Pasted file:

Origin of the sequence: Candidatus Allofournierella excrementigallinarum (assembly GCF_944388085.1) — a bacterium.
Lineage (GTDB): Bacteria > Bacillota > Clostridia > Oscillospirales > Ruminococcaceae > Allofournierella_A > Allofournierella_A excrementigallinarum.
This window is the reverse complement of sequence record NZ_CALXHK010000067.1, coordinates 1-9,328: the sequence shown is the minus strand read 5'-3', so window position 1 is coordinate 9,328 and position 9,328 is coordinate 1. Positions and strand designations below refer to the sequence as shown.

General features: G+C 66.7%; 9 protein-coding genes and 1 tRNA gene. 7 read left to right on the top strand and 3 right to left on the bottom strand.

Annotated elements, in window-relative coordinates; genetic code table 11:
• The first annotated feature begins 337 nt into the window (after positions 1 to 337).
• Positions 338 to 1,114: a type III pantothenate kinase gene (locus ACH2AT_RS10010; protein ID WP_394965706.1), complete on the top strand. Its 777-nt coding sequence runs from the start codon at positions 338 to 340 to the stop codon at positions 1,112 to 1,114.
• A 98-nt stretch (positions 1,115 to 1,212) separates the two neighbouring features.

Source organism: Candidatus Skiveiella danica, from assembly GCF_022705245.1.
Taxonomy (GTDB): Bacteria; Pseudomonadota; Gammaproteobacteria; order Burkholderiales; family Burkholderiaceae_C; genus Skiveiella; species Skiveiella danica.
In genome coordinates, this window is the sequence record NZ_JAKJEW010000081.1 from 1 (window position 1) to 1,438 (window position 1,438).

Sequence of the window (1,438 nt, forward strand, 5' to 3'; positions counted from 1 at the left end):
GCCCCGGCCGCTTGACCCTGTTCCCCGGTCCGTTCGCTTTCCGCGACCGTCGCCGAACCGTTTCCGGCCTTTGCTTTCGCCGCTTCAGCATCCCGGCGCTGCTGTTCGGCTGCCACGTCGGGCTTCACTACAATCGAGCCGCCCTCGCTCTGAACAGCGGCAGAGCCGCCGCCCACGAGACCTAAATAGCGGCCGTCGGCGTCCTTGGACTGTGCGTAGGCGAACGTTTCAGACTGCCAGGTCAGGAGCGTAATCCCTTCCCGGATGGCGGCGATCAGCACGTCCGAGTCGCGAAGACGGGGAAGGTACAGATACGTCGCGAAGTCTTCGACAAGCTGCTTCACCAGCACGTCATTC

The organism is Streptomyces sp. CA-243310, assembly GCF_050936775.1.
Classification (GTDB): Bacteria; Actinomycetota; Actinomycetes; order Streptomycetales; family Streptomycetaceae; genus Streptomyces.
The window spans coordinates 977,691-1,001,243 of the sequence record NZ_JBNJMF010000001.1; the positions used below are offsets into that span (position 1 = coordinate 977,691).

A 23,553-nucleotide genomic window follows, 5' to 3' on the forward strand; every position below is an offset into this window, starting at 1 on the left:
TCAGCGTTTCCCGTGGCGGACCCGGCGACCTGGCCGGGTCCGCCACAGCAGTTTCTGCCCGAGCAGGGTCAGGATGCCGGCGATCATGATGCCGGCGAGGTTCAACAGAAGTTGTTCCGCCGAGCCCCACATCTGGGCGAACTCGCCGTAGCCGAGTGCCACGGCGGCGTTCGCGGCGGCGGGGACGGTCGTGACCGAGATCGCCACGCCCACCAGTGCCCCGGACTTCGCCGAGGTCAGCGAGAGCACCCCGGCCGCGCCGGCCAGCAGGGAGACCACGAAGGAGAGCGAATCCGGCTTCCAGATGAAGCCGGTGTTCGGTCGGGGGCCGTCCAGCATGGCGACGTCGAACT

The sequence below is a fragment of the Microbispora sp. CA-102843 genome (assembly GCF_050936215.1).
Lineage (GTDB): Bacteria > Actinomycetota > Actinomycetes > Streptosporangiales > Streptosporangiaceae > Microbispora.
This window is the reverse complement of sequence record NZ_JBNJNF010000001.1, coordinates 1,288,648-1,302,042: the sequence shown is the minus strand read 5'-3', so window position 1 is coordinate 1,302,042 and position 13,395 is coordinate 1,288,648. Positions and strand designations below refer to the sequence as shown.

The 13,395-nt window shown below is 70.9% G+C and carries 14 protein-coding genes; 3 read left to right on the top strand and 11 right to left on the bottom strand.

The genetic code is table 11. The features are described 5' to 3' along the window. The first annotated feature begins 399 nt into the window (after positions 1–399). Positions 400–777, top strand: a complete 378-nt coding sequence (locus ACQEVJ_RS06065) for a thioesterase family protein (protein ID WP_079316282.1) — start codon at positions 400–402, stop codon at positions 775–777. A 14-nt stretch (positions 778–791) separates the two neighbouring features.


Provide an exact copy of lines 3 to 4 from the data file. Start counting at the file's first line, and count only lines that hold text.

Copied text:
This window is the reverse complement of sequence record NZ_CALXHK010000067.1, coordinates 1-9,328: the sequence shown is the minus strand read 5'-3', so window position 1 is coordinate 9,328 and position 9,328 is coordinate 1. Positions and strand designations below refer to the sequence as shown.

General features: G+C 66.7%; 9 protein-coding genes and 1 tRNA gene. 7 read left to right on the top strand and 3 right to left on the bottom strand.